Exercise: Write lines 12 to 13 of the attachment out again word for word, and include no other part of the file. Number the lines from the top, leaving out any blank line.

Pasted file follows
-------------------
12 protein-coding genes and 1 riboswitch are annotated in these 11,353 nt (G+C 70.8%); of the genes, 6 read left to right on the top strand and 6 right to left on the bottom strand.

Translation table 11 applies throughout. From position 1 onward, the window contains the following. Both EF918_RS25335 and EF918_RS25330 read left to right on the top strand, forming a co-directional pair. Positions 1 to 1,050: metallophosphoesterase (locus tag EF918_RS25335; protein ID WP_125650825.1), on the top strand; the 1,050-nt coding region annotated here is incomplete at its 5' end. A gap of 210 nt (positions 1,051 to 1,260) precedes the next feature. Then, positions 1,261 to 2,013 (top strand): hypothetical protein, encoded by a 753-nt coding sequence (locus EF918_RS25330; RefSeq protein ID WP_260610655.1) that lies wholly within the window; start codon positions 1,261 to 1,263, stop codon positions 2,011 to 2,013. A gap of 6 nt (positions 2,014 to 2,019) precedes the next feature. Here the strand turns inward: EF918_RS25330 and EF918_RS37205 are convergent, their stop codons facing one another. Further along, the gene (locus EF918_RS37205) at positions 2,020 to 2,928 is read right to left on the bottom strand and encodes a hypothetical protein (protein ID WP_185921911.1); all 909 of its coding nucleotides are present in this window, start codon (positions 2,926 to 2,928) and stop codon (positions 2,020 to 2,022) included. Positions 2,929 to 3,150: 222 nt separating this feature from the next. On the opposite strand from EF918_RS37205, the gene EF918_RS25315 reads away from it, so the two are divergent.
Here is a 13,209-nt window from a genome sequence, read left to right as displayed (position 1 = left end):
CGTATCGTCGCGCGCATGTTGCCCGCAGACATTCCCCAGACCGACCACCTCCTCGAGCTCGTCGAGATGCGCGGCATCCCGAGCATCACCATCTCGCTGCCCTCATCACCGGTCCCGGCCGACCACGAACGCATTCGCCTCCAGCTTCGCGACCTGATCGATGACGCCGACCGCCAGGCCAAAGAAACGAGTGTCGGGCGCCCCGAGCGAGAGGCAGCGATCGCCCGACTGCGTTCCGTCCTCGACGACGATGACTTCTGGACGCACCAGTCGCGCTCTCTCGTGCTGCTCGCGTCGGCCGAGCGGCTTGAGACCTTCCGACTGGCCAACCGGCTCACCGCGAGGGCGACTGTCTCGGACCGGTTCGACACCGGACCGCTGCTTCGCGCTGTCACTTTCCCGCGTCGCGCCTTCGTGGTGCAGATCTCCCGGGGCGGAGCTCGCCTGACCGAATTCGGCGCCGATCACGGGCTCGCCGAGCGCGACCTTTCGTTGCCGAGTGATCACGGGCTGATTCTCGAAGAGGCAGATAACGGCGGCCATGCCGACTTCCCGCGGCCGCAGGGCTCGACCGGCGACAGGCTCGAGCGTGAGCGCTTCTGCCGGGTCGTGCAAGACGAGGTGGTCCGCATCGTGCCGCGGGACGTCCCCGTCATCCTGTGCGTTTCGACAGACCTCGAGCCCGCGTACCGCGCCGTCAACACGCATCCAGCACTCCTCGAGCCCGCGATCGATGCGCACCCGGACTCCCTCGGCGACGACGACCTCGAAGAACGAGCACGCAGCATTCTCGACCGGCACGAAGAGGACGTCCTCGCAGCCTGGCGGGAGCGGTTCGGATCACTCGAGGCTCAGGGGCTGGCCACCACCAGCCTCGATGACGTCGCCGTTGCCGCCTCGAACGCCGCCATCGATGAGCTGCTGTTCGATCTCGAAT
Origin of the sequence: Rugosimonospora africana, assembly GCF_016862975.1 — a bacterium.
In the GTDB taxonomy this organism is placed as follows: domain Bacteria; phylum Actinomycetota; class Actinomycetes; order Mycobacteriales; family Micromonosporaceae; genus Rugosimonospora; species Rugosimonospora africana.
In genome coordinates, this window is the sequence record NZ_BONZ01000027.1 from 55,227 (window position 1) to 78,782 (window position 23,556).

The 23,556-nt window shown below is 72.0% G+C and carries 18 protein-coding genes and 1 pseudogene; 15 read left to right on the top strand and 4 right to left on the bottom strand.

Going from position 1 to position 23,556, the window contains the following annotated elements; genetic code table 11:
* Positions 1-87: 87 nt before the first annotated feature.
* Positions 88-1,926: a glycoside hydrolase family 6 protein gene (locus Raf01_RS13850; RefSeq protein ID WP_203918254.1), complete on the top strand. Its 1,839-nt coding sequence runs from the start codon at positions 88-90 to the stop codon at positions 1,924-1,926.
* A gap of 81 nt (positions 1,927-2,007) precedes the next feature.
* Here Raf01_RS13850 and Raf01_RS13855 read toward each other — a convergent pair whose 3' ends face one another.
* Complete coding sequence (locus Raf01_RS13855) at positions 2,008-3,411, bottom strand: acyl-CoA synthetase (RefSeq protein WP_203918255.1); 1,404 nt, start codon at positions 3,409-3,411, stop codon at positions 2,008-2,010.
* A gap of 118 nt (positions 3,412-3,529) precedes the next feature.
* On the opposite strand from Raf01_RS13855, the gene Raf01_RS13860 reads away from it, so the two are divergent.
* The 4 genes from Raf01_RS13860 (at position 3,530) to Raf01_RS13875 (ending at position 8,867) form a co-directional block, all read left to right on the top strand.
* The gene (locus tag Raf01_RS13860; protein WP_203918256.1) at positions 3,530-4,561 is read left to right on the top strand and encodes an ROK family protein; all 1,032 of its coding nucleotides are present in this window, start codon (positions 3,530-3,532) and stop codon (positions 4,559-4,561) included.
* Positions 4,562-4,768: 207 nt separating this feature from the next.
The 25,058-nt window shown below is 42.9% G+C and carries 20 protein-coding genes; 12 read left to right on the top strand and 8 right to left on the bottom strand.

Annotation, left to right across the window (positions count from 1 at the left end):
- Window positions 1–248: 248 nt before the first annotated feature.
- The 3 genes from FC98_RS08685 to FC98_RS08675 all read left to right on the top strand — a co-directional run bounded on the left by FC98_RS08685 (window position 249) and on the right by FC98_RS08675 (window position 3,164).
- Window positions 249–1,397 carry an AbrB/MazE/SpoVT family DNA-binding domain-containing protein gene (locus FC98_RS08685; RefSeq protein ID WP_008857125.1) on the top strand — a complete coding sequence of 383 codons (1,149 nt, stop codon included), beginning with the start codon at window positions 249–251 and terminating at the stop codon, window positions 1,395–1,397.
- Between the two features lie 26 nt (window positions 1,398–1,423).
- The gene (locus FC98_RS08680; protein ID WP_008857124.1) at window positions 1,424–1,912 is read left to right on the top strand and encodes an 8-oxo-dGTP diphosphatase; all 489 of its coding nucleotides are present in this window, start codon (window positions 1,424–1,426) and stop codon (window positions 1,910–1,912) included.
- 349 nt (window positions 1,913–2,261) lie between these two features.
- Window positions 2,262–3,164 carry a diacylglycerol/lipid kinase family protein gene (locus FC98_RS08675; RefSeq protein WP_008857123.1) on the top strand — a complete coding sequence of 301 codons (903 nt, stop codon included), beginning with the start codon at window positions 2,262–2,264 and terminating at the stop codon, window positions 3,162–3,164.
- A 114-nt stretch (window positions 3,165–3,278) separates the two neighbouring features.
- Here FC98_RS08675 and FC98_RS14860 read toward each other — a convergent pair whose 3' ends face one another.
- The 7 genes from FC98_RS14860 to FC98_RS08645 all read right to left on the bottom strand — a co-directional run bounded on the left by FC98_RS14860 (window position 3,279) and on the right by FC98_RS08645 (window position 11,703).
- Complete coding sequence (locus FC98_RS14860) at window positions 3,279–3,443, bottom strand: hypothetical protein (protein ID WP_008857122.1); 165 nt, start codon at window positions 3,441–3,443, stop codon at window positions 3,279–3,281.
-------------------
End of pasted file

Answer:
* A gap of 81 nt (positions 1,927-2,007) precedes the next feature.
* Here Raf01_RS13850 and Raf01_RS13855 read toward each other — a convergent pair whose 3' ends face one another.